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Norway has always been a leader in the world of commerce. With their new Supply Chain Act, they continue to pave the way for efficient practices and responsible supply chain management. But what does this mean for businesses? What does this mean for procurement professionals? And how can we apply these lessons in our own organizations? Stay tuned as we explore the ins and outs of Norway's latest legislative move.

Norwegian Transparency Act entered into force on 1 July 2022, requiring large domestic (Norwegian) companies and foreign companies doing business in Norway to account for human rights due diligence in their operations, supply chain, including the products and services used by the company. The Norwegian Transparency Act is inspired by the UK's Modern Slavery Act (MSA), but goes beyond the MSA in several important respects. It applies to companies with more than 500 employees worldwide, or with revenues exceeding NOK 5 billion (approx. EUR 500 million). These companies must publish an annual report on their efforts to address human rights risks in their operations and supply chains. The reports must be published on the company's website, and must be easily accessible and understandable.

The Act contains a number of important provisions that are designed to ensure that companies take human rights due diligence seriously. For example, companies that do not comply with the Act may be subject to fines or other sanctions. In addition, the Norwegian Government has made it clear that it expects companies to report on their efforts to address human rights risks in their supply chains, and to take steps to prevent and mitigate such risks. Qualifying companies have until 30 June 2023 to publish their inaugural reports. Even where a company is not directly caught by the Act, qualifying companies are likely to seek to cascade substantive obligations down their supply chain through contractual obligations. The Norwegian Transparency Act will have significant impacts for companies doing business in Norway, their suppliers, and others in their supply chain. All companies should be aware of these requirements and the risks associated with non-compliance.

What does this mean for your company?

The Norwegian Transparency Act requires companies to take reasonable steps to identify and address any potentially adverse impacts their business activities may have on society and the environment. This includes identifying and assessing risks, implementing measures to mitigate those risks, and reporting annually on progress made. It also requires companies to disclose their supply chain policies and practices, as well as any due diligence processes they have in place to assess and manage risks related to their supply chains. Companies will need to review their policies and practices in light of the new requirements, and put in place any necessary changes to ensure compliance. They will also need to make sure they have adequate systems and processes in place to gather the required information and report on it accurately. Failure to comply with the Norwegian Transparency Act could result in fines of up to NOK 20 million (approx. EUR 2 million).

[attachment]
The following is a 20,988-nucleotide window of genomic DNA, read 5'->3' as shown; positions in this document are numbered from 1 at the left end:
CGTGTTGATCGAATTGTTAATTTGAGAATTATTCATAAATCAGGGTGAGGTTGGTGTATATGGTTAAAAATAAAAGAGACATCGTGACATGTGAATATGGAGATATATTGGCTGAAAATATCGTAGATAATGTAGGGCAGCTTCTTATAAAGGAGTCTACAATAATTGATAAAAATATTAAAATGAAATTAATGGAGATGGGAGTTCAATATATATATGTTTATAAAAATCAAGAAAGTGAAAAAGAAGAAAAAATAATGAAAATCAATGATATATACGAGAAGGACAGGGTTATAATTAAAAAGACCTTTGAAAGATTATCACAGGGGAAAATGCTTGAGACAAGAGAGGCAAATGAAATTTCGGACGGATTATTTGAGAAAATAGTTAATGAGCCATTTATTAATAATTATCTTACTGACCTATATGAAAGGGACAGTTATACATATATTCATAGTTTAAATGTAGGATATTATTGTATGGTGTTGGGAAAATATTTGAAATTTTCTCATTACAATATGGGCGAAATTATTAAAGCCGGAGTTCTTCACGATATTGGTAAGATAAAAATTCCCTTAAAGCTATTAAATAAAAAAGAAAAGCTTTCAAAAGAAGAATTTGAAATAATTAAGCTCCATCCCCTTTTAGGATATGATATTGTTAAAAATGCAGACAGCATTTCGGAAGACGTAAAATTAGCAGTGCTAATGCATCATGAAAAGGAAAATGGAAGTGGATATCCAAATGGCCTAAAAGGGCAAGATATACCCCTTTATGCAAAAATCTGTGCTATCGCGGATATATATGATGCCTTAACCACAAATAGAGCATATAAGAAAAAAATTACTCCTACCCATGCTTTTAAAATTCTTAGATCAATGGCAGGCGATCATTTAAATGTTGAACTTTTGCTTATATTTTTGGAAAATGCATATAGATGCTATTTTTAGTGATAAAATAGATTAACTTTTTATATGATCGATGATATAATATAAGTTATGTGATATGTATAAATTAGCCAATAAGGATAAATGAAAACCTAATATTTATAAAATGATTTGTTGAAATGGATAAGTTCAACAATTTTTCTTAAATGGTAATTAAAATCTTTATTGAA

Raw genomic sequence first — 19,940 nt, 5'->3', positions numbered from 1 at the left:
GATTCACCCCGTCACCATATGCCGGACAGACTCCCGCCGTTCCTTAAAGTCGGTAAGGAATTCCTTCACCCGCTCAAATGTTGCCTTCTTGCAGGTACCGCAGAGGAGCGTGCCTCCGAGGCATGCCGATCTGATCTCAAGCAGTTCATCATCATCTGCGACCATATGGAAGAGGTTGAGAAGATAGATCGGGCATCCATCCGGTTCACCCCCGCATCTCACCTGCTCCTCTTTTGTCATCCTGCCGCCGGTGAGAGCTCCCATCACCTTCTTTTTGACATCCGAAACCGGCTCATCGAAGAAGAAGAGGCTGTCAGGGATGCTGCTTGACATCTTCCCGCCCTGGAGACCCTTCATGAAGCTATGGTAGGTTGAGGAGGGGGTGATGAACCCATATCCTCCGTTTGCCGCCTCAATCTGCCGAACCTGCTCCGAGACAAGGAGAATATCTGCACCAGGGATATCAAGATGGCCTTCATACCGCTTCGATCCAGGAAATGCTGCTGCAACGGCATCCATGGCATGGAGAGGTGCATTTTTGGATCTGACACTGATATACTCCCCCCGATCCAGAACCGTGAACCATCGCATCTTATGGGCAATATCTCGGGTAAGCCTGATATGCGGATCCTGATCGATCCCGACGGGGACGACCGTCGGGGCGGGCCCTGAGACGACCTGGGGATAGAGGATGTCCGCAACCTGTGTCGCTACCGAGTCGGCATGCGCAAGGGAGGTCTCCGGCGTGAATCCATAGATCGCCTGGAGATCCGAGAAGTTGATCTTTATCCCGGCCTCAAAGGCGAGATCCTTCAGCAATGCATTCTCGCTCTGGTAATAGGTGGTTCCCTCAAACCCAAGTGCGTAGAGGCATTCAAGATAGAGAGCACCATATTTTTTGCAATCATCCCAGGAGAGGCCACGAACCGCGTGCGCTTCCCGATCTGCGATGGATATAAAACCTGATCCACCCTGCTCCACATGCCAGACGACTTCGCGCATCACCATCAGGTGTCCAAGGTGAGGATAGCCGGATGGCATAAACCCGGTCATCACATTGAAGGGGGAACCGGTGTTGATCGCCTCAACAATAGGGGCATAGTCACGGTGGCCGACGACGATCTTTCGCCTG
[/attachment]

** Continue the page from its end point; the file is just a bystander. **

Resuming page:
This transparency act is part of a broader global trend towards increased supply chain transparency around environmental, social and governance (ESG) issues. In recent years, there has been growing pressure on companies to disclose more information about their ESG impacts, both from investors and regulators. With the Norwegian Transparency Act now in force, companies need to be prepared for increased scrutiny of their ESG disclosures and supply chain transparency.

Here are a few things your company can do to comply with law:
1. Conduct a risk assessment of your supply chain to identify potential ESG risks. This includes sub-suppliers. FRDM uses your company's basic spend data to map your entire supply chain without requiring participation from your suppliers.
2. Put in place systems and processes to monitor and report on ESG risks in your supply chain. FRDM will constantly (as in every day) monitor you supply chain for risk up the n-th tier of your supplier's supply chain.
3. Disclose information about your company's ESG risks and impacts in a clear and concise manner. FRDM provides reporting tools to easily create best in class reports.
4. Engage with your stakeholders on ESG issues and keep them updated on your progress. FRDM will work with your suppliers on corrective action and track all progress for you.

While the Supply Chain Act is still new, it’s important for businesses to start preparing now. FRDM understands the ins and outs of compliance can help you stay ahead of the curve and ensure that your organization is ready for when the act goes into full effect. We encourage all procurement professionals to learn more about this groundbreaking piece of legislation and how it will impact their work. The future of responsible supply chain management is looking bright, and Norway is leading the way.

Norwegian companies have long been at the forefront of responsible supply chain management, and the Norwegian Transparency Act will further strengthen Norway's position as a leader in this area. The Act will require companies to carry out human rights due diligence throughout their supply chains, and to report publicly on their efforts. This will create greater transparency and accountability, and help to ensure that Norwegian companies are not complicit in human rights abuses.

FRDM is a leader in supply chain transparency helping global brands like Boeing and Coca Cola with supply chain regulations.

Our software as a service (SaaS) platform is used by some of the world's largest companies to manage their supply chains and ensure compliance.

Let's discuss how we can help your company buy better.

Justin Dillon

Justin Dillon is the founder and CEO of FRDM, a responsible supply chain company.